Andreas M. Fleckner
Max Planck Institute for Comparative and International Private Law; Max Planck Institute for Tax Law and Public Finance
Winter, Gift Giving and the "Embedded" Economy in the Ancient World, pp. 213-239, 2014
The peculium is one of the most fascinating institutions of Roman law. It is also one of the most complicated. Over recent decades, it has become popular to explain the peculium as a legal instrument through which businessmen could team up and finance capital-intensive projects. This idea, however, faces two critical objections: first, there is no evidence that the peculium was indeed used to organize large business ventures, and second, the peculium’s legal regime seems less than optimal, and in some respects even ill-suited, to fund such enterprises. This gives rise to a second hypothesis: was the peculium primarily a legal device for donations to slaves and other individuals who lacked the capacity to hold property on their own?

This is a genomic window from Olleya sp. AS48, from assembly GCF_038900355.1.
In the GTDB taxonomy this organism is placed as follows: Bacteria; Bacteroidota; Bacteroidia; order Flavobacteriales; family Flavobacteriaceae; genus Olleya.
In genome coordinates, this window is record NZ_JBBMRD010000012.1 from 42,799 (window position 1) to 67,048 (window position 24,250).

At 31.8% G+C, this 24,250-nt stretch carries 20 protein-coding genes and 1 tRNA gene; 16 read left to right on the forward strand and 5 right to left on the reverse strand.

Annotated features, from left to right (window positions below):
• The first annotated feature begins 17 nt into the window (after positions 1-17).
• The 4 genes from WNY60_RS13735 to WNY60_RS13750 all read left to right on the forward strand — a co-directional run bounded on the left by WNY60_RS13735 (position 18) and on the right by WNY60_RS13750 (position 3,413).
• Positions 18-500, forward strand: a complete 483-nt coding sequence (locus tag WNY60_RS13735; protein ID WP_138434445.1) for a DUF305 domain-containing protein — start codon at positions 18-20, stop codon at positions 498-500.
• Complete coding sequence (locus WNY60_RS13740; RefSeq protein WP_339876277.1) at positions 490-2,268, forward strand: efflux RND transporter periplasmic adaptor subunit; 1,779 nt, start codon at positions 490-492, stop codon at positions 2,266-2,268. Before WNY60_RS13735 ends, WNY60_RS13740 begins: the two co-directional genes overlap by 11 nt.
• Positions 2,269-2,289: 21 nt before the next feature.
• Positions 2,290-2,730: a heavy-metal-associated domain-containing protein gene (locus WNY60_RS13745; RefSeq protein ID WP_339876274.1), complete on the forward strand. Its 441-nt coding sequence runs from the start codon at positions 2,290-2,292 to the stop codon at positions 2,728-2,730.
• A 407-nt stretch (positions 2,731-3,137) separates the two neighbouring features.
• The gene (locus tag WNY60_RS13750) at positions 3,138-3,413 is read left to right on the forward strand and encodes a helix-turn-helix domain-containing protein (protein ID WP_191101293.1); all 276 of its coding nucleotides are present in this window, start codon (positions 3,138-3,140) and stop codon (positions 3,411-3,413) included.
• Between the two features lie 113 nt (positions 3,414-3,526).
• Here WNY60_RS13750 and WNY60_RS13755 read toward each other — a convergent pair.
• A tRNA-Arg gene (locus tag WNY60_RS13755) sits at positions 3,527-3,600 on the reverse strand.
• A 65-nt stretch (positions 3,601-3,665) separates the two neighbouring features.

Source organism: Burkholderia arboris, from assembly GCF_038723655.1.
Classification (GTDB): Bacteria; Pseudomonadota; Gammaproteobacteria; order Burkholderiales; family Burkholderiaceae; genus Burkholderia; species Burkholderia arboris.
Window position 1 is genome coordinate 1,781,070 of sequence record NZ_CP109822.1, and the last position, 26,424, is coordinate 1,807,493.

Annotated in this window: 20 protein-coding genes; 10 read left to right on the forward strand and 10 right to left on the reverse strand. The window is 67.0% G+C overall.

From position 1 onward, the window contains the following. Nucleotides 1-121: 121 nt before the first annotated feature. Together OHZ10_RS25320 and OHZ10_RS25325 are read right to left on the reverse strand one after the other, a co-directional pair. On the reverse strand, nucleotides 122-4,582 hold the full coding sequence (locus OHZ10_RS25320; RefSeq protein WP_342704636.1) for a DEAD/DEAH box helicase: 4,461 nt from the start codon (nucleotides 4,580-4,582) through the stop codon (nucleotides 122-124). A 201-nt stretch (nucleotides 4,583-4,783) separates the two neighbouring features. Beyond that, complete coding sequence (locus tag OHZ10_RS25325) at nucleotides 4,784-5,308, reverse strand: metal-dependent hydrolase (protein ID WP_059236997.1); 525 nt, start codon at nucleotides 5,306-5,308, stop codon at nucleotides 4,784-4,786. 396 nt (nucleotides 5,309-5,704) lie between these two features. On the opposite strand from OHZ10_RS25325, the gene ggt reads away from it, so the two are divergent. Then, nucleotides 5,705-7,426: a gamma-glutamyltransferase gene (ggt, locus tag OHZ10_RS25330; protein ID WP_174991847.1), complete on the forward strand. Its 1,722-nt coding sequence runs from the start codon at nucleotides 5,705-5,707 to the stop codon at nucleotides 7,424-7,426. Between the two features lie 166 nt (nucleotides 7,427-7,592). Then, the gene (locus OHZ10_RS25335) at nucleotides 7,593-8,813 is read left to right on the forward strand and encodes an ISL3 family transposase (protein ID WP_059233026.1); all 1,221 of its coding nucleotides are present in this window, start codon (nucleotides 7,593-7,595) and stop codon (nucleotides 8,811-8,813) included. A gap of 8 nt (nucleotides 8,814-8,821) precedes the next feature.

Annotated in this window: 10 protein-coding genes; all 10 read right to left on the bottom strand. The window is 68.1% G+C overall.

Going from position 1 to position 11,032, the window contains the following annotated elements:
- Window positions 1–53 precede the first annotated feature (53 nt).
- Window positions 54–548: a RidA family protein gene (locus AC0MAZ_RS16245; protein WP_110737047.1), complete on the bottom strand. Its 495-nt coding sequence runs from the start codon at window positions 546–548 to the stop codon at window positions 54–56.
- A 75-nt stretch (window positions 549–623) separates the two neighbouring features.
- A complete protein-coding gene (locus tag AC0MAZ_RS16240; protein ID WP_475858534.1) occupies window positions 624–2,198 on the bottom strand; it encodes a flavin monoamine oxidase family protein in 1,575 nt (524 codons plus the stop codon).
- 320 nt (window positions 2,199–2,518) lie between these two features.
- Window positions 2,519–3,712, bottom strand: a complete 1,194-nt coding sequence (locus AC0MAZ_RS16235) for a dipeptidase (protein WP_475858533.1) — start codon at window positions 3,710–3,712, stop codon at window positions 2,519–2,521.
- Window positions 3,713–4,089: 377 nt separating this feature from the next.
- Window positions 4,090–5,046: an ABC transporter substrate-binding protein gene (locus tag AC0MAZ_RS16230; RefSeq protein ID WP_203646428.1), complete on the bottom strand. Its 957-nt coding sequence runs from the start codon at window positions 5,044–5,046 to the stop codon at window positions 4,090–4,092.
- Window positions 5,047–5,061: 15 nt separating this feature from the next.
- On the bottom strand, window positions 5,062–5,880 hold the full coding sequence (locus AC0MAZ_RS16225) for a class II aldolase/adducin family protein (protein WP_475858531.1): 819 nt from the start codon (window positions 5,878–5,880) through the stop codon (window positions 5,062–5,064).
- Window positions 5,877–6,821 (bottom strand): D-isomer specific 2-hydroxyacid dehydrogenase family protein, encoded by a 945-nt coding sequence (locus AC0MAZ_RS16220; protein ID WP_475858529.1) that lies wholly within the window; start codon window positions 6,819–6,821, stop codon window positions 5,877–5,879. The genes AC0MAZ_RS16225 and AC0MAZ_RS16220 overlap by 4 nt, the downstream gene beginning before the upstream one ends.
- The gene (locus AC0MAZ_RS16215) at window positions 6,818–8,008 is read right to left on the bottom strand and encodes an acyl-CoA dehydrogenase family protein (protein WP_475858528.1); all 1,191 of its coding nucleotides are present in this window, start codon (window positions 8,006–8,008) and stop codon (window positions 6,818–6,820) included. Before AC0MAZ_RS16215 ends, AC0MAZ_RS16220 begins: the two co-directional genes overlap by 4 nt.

Number of Pages in PDF File: 33
Keywords: peculium, theory of the firm, entity shielding, asset partitioning, Roman law, slaves, gifts
JEL Classification: D23, K11, K12, K22, L22, N40
Date posted: August 23, 2013 ; Last revised: July 30, 2015
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